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Fuer Dich, Akt 5 (Princess Tutu)

Fandom: Princess Tutu
Title: Fuer Dich, Akt the Fifth
Author/Artist: Lucky_Ladybug/insaneladybug
Theme(s): #32 - Cellphone/Computer
Characters: Autor, Pike, Fakir, important mentions of Ahiru
Rating: T/PG-13
Warnings: Grieving
Disclaimer/claimer (if needed): The characters are not mine and the story is!
Summary (if needed): Autor meets Pike one more time.

Cross-posted to: http://www.fanfiction.net/s/6399986/5/


Notes: And with this chapter I wonder if I will have to dodge flying cookware, because … well, look at the prompt. So I drop another note that I set my Tutu fics in the modern day, not just because that’s how I like it but because there’s some things in canon that just don’t jibe with an old setting. Thanks to Moon Shadow Magic for inspiration for the first half!

Akt the Fifth
Prompt: #32 – Cellphone/Computer


Autor was certain the new day was going to turn out terrible when, as he walked out of the main school building following morning classes, he saw the pink-haired girl purposely coming towards him. He braced himself, clenching his teeth behind his closed lips.

“I would ask what you want,” he said, “but I don’t have the time, nor am I in the mood, for another of your lectures.”

She stopped in front of him, clutching one hand with her other.

“I’ve been under a lot of stress lately,” she said. Her eyes darted about for a moment in her uneasiness, then focused on him once more. “I didn’t mean to take it out on you. I mean, I guess I honestly have wondered if you really cared, but I wasn’t going to confront you about it. Then we ran into each other, and I couldn’t help thinking of it again, and you noticed and asked me what I wanted. I didn’t have any self-control to stop myself then.” She looked down, clearly wanting this talk to end.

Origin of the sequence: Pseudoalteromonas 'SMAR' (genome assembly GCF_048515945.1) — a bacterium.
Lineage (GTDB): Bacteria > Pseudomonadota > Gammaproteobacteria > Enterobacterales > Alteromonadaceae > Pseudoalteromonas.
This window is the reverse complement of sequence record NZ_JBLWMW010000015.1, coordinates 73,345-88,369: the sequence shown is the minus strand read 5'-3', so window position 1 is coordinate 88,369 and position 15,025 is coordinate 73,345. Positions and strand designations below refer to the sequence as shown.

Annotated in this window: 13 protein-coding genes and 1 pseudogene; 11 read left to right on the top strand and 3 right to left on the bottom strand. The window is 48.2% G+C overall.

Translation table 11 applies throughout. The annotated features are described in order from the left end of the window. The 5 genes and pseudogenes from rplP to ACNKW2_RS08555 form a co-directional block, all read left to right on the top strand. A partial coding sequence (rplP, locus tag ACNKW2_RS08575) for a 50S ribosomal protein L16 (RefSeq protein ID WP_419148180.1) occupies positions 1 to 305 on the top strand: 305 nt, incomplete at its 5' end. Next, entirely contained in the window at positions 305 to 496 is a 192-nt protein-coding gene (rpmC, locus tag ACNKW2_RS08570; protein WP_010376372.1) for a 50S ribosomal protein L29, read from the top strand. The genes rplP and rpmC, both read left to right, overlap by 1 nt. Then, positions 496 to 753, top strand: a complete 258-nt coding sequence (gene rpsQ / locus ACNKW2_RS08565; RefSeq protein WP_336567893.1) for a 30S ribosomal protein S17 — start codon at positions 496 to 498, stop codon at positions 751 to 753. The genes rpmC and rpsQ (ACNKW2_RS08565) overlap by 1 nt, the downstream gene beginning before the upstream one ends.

Autor was not impressed. “It couldn’t have taken long for news to get back to the heads of the dormitories,” he said. “Do you actually feel badly for what you said, or are you just worried that you’ll get in trouble with your dorm mother?”

The pink-haired girl flinched. “I . . . I guess it’s kind of both,” she admitted, unable to meet his gaze. “Or maybe . . .” She frowned, her eyes again flitting from side to side as she tried to think how to phrase what she wanted to say. “Maybe the real truth is that I’ve been kind of jealous of you.”

Autor was stunned. “What on earth for?” he said in disbelief. This was something he had definitely not expected to hear.

She gripped her books. “Because Ahiru used to always be with me and Lilie,” she said at last, finally looking up at him. “We were inseparable; Lilie even called us the Three Musketeers. But then . . . then she started getting in close with the wonderful Fakir and you. She started drifting away from us. By the time you were killed a while back, she was hardly ever with us at all.” She looked down at her books. “And I really missed her. So when she died and you just acted like you were carrying on like normal, it made me upset. I was thinking this out after we met before and I realized I wanted to tell you. Maybe that’s why I’m here now.”

Autor pondered on that. “Maybe,” he said, not unkindly, “you should consider that the reason Ahiru began to gravitate away from you and your friend is mainly because of your friend’s behavior.”

She started, her eyes widening. “Ahiru always stuck it out before,” she said. “She said she knew Lilie has good points too.”